Possibly it is a sign of our times or an indicator of a cultural shift, but it appears many SMB leaders are now engaged in consensus driven leadership. What this usually looks like is the majority of decisions from marketing to employee engagement evolve from consensus. The central leader (and I use that term very loosely) to maintain harmony involves EVERYONE.
The foundation for consensus driven leadership is one of weakness not one of strength. By walking this path the leader of the SMB reveals his or her lack of effective balanced decision making skills, resiliency and self confidence along with the fear of personal accountability and cover your behind mentality.
This type of leadership suggests other significant problems within the organization. Misalignment comes to mind. When leadership by committee takes over, each person in the committee interprets based upon his or her role the desired results differently. The end result is usually chaos.
Read Fail-Safe Leadership to Understand the Impact of Organizational Misalignment
Missed opportunities also happen because a decision that could be made quickly or fairly quickly is lost in the myriad of meetings. With change happening in many market places and industries very fast, almost akin to the speed of light, opportunities never see realization because too much time has passed.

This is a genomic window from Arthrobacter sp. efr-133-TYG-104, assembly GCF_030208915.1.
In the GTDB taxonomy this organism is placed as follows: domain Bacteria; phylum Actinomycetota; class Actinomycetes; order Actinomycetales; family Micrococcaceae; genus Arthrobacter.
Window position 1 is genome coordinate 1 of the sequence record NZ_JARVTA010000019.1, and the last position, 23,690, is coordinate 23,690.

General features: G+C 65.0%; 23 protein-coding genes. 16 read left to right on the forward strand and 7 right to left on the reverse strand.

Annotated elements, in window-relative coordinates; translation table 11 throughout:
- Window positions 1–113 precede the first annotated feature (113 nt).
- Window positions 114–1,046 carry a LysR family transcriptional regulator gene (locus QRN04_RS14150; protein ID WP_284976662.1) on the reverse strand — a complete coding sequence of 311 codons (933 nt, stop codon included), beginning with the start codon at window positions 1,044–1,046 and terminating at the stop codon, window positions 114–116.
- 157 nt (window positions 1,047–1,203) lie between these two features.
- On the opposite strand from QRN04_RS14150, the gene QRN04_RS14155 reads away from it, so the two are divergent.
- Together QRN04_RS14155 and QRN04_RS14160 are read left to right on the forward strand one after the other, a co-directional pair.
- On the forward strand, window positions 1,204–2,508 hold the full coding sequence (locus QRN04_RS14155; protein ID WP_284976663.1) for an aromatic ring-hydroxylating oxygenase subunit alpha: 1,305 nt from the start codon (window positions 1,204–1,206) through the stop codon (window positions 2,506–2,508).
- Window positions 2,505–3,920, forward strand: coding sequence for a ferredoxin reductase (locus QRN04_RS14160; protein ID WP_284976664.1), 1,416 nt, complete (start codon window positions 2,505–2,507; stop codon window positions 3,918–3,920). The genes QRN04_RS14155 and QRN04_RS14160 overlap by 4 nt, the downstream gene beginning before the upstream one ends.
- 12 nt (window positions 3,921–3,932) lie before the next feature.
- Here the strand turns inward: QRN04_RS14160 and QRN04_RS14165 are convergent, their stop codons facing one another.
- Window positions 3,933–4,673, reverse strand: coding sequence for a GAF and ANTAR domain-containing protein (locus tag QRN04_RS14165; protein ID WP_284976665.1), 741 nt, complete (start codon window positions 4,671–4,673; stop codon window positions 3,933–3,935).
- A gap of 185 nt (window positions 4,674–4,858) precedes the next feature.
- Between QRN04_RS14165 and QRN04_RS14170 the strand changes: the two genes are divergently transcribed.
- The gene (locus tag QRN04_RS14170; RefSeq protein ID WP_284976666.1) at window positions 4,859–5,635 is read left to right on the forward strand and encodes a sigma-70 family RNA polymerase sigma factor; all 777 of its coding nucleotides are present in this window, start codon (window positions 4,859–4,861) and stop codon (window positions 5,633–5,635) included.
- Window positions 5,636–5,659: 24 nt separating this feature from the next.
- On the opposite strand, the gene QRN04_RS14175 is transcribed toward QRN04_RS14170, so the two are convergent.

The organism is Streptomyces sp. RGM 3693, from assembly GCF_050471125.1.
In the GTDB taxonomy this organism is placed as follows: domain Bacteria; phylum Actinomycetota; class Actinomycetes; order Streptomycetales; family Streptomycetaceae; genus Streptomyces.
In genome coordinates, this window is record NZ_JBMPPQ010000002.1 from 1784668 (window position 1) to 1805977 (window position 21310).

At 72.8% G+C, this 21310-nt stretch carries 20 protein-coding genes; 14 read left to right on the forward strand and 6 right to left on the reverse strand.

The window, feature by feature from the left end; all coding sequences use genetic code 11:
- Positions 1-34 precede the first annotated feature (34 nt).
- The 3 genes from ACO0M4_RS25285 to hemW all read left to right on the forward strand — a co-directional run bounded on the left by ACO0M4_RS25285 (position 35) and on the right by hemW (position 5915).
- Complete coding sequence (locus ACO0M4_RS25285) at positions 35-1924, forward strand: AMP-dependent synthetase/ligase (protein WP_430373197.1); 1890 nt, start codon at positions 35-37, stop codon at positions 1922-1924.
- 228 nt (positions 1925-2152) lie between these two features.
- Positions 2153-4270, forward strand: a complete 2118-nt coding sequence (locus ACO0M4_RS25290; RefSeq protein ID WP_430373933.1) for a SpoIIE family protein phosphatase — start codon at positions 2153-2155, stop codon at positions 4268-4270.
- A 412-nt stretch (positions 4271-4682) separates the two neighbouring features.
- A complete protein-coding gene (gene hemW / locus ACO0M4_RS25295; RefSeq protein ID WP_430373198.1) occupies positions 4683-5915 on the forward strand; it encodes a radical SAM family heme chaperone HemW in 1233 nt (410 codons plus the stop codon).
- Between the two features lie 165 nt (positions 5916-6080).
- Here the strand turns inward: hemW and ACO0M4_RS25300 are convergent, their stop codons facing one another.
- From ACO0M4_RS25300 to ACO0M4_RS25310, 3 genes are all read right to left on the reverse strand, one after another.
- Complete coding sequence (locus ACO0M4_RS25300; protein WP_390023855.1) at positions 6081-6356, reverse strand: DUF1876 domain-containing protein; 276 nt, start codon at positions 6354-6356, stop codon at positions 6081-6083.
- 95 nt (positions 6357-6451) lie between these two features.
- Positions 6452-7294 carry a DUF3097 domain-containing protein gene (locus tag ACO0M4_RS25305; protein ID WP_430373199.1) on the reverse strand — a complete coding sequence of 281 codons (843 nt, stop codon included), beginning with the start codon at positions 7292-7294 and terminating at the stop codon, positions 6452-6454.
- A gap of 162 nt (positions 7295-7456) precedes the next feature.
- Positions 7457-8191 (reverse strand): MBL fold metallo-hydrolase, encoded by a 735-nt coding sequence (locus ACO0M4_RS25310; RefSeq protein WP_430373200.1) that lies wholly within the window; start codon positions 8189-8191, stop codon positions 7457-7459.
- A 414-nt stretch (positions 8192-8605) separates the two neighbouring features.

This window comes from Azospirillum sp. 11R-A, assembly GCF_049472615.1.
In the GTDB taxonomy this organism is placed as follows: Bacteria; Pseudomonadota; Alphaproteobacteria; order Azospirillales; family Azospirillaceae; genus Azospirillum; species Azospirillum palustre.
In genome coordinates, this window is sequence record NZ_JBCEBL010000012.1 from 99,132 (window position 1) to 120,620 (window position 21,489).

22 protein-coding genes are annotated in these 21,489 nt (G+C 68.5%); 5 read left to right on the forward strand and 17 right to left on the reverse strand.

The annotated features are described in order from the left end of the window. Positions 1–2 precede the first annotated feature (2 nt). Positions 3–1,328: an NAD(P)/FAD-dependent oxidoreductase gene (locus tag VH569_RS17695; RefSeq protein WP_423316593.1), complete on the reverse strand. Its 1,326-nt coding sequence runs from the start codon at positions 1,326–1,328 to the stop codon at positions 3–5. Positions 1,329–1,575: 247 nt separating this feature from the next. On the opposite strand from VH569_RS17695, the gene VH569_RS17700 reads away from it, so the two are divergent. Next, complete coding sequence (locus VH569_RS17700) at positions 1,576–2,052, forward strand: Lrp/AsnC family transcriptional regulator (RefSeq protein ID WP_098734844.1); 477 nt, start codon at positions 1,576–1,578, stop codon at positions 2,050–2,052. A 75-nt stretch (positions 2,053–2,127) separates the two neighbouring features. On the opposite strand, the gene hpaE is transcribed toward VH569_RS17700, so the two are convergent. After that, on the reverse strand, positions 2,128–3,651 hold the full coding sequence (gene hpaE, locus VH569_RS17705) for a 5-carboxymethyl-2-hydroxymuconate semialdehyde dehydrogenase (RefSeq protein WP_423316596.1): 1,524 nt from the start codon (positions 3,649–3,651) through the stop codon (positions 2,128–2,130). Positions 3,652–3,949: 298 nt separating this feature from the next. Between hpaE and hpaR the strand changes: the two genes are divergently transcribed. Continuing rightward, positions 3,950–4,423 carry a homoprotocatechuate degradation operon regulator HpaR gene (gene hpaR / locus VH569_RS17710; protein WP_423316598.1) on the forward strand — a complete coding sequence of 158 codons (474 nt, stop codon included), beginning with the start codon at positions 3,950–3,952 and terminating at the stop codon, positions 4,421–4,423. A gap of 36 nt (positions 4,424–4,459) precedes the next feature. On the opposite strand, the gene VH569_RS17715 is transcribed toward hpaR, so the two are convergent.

Department turf wars are another result of consensus driven leadership. Each department head believes his or her turf is the most important and will do anything to protect it.
Finally, when consensus driven leadership is in place, the executive leader is actually in charge in name only. Those within the organization know others within the executive team are making the decisions if any are ever made.
Being in a significant leadership role and achieving the desired results is not for wimps. No it takes both efficient and effective executive leadership skills to steer the organization while keeping all actively engaged. Primer Minister Margaret Thatcher aptly described this type of failed organization leadership when she said:
“Consensus is the absence of leadership.”
I believe she should added “and reveals the presence of wimps.”
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Leanne Hoagland-Smith is THE People and Process Problem Solver. She supports forward thinking leadership in bridging the gaps between the two problems restricting strategic business growth – people and processes. Leanne can be reached at 219.508.2859 central time USA. Follow her on Twitter or check out her profile on LinkedIn.